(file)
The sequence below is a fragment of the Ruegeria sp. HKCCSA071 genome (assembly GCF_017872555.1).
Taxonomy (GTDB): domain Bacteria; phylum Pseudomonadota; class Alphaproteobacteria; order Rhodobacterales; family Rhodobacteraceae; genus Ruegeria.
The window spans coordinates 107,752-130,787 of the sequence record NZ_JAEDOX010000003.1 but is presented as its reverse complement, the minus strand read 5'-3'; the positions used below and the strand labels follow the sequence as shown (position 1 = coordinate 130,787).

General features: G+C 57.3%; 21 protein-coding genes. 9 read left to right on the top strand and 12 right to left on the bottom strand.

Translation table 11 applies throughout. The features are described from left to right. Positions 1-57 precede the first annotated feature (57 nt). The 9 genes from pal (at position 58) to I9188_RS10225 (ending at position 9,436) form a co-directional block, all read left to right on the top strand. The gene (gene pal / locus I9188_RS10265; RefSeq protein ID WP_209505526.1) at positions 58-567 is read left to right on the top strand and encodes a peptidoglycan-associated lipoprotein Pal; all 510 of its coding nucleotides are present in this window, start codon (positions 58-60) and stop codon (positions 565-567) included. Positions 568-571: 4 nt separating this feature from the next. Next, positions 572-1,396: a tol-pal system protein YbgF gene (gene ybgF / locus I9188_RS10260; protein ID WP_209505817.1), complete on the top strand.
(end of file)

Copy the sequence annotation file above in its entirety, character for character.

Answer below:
The sequence below is a fragment of the Ruegeria sp. HKCCSA071 genome (assembly GCF_017872555.1).
Taxonomy (GTDB): domain Bacteria; phylum Pseudomonadota; class Alphaproteobacteria; order Rhodobacterales; family Rhodobacteraceae; genus Ruegeria.
The window spans coordinates 107,752-130,787 of the sequence record NZ_JAEDOX010000003.1 but is presented as its reverse complement, the minus strand read 5'-3'; the positions used below and the strand labels follow the sequence as shown (position 1 = coordinate 130,787).

General features: G+C 57.3%; 21 protein-coding genes. 9 read left to right on the top strand and 12 right to left on the bottom strand.

Translation table 11 applies throughout. The features are described from left to right. Positions 1-57 precede the first annotated feature (57 nt). The 9 genes from pal (at position 58) to I9188_RS10225 (ending at position 9,436) form a co-directional block, all read left to right on the top strand. The gene (gene pal / locus I9188_RS10265; RefSeq protein ID WP_209505526.1) at positions 58-567 is read left to right on the top strand and encodes a peptidoglycan-associated lipoprotein Pal; all 510 of its coding nucleotides are present in this window, start codon (positions 58-60) and stop codon (positions 565-567) included. Positions 568-571: 4 nt separating this feature from the next. Next, positions 572-1,396: a tol-pal system protein YbgF gene (gene ybgF / locus I9188_RS10260; protein ID WP_209505817.1), complete on the top strand.